Baden-Powell chose Saint George to be the Patron Saint of The Scout Association. He felt that the Saint George legend set a good example of faith, courage and perseverance for future generations.
St George's Day is celebrated on the 23 April, and around this time most Districts will hold some form of celebration. St George's Day events should include the opportunity for members to renew the Scout Promise and consider what their Promise means personally.
There are many examples of celebrating this day in different ways, both formal and informal.
Celebrations of St George should take into consideration the faiths and beliefs, including a lack of affirmed faith of the members attending. An event which does not reflect this diversity would not be appropriate. St George's Day events should be open to all.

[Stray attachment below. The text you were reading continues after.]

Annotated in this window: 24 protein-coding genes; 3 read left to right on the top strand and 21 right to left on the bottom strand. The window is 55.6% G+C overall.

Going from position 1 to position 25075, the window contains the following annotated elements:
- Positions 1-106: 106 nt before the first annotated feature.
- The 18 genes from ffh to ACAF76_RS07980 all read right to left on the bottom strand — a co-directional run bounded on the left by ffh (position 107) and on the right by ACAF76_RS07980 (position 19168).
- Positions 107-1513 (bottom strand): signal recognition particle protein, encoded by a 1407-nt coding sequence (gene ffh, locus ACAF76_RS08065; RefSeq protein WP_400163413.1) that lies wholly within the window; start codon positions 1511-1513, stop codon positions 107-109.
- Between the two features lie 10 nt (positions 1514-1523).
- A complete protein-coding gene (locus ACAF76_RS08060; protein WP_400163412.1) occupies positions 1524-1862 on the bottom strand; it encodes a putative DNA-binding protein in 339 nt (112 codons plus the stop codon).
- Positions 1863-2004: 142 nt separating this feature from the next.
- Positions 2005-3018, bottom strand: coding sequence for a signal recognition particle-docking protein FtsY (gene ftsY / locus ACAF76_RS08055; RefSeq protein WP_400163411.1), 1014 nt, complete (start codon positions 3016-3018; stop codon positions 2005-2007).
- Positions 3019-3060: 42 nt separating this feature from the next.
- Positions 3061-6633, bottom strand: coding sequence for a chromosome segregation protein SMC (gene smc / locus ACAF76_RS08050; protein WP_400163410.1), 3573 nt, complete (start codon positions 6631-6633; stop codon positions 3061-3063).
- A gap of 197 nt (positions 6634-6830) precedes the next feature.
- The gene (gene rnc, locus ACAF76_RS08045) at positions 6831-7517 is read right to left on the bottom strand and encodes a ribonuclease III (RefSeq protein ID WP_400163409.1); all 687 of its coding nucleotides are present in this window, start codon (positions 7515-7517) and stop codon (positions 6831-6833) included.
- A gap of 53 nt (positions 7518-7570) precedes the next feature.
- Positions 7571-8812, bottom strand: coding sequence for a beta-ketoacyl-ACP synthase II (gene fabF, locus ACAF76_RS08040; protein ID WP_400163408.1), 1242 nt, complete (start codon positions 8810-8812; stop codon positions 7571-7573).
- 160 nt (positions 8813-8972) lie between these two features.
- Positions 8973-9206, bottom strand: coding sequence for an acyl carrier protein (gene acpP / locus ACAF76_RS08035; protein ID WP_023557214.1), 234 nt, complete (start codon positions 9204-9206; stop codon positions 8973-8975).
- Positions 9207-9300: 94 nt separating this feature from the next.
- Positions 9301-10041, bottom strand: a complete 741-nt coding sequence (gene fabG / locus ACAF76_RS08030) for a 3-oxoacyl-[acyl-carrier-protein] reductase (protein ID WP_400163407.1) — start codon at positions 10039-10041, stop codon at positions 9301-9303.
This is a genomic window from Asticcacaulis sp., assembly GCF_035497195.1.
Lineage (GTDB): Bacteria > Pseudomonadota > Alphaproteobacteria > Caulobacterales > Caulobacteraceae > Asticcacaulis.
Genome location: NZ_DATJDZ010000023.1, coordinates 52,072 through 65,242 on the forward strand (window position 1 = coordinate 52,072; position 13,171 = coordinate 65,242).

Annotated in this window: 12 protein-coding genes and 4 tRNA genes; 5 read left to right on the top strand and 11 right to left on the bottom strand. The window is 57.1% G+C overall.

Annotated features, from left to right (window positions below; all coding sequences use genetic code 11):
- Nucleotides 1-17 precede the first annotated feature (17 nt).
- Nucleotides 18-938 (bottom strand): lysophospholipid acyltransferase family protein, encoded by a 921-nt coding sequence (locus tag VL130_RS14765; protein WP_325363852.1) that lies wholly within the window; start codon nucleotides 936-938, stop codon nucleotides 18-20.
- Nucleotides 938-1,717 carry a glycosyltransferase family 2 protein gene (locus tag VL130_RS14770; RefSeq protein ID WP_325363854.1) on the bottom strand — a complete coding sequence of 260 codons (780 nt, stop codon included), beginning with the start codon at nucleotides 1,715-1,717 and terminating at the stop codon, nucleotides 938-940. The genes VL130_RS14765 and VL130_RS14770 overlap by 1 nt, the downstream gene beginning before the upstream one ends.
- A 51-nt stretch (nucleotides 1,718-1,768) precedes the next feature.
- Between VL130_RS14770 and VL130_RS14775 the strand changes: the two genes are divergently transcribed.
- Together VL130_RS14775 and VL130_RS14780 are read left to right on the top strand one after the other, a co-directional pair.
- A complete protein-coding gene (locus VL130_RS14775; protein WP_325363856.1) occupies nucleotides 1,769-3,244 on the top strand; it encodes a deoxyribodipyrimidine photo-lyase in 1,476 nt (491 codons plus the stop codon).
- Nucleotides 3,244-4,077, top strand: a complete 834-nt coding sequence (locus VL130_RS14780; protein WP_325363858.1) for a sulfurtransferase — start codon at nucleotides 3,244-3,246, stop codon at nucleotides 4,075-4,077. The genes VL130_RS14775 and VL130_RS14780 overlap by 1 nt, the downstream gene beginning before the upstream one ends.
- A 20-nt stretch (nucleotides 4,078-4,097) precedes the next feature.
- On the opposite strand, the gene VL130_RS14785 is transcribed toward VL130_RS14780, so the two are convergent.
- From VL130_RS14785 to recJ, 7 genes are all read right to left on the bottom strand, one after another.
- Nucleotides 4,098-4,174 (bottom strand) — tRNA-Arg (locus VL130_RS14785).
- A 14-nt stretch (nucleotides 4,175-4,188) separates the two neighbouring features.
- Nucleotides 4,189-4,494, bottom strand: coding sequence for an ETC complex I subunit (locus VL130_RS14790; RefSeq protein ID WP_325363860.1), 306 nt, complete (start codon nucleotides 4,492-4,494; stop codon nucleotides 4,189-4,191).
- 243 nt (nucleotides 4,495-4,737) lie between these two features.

The contents should also be relevant and appealing to the ages of those present. Venues should also be carefully considered. The use of non religious buildings or indeed open air venues should be considered.
Many Districts have a short period of reflection that has been incorporated into an activity day or district camp. Or a more formal St George's Day event they should always include the renewal of Promises for all sections.
We have a core Promise and a number of alternative wordings that are relevant to different faiths and also people without faith. It is important that all these alternatives are treated with the same respect. When reaffirming the Promise at the St George’s Day event, everyone should be encouraged to say the version of the Promise that means most to them. All the versions can be said at the same time so that everyone can join in rather than repeating the Promise line by line. It is worth considering having a number of young people leading the Promise (rather than just one) using the wording of the Promise that is relevant to each of them.